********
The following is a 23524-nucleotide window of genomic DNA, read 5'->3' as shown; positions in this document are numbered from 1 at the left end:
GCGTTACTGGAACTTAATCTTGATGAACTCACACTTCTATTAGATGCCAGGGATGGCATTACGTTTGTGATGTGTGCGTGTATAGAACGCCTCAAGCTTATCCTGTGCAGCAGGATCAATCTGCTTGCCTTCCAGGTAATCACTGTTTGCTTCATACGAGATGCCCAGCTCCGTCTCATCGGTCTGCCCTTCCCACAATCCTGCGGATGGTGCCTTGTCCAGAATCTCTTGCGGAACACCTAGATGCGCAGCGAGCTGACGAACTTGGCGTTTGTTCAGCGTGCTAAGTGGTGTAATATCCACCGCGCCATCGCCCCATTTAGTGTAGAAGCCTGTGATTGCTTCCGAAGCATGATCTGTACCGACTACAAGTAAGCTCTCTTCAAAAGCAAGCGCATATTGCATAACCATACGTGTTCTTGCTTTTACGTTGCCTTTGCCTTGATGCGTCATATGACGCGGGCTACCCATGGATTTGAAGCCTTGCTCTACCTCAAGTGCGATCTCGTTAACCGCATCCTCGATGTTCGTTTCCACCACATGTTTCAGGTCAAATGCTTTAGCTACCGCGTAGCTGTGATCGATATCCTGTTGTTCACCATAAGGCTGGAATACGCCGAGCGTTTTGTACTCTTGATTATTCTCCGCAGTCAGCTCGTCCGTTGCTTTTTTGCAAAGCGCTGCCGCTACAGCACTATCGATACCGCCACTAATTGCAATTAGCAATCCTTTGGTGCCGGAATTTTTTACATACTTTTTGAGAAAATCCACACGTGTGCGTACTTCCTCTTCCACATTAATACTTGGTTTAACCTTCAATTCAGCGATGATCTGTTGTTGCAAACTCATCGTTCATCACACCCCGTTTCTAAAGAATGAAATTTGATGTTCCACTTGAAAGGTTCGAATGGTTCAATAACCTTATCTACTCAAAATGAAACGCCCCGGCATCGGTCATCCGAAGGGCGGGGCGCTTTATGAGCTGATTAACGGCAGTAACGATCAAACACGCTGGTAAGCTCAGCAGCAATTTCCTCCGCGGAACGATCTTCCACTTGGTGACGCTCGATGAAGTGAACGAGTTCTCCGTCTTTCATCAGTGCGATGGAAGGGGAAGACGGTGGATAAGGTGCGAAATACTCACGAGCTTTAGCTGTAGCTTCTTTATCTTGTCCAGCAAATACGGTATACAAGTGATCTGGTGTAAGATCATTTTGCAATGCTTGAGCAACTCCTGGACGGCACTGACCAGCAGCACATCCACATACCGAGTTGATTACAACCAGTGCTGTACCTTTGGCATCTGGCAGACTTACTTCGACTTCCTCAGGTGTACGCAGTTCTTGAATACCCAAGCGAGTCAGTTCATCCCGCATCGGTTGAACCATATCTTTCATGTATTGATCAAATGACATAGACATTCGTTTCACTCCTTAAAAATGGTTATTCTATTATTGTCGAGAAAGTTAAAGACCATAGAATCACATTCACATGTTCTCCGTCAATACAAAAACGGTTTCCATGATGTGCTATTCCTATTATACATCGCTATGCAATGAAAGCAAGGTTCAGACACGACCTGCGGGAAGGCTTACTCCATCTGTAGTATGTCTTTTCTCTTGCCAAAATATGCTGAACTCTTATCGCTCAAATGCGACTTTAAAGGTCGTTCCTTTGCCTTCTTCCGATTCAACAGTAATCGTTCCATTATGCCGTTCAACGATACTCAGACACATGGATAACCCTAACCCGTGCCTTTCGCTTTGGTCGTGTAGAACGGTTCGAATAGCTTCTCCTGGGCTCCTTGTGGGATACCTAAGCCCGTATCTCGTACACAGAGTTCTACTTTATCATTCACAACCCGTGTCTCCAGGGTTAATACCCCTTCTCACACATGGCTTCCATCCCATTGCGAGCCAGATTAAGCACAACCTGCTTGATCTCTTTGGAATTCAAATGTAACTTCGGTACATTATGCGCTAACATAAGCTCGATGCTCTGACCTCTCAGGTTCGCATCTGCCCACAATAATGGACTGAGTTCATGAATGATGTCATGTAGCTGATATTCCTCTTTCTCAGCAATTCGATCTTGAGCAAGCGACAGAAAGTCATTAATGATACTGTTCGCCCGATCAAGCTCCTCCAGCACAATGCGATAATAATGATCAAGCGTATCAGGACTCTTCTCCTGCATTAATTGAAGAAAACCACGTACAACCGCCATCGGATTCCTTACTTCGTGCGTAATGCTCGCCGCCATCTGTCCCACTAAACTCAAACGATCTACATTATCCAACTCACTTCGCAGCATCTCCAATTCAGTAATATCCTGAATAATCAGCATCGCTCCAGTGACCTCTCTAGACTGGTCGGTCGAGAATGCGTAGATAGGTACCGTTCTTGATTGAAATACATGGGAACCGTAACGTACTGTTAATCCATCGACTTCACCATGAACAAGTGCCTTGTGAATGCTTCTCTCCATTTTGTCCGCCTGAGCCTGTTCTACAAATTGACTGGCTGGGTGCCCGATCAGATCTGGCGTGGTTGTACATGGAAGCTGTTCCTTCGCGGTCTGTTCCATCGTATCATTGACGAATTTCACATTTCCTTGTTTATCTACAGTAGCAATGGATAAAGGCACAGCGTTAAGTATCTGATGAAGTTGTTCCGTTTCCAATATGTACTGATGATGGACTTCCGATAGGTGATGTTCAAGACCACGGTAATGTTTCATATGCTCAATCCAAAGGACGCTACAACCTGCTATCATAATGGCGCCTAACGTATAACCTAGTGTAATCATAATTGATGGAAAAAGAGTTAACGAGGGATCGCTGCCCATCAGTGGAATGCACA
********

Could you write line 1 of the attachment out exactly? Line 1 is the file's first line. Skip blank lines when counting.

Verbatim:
The following is a 23524-nucleotide window of genomic DNA, read 5'->3' as shown; positions in this document are numbered from 1 at the left end: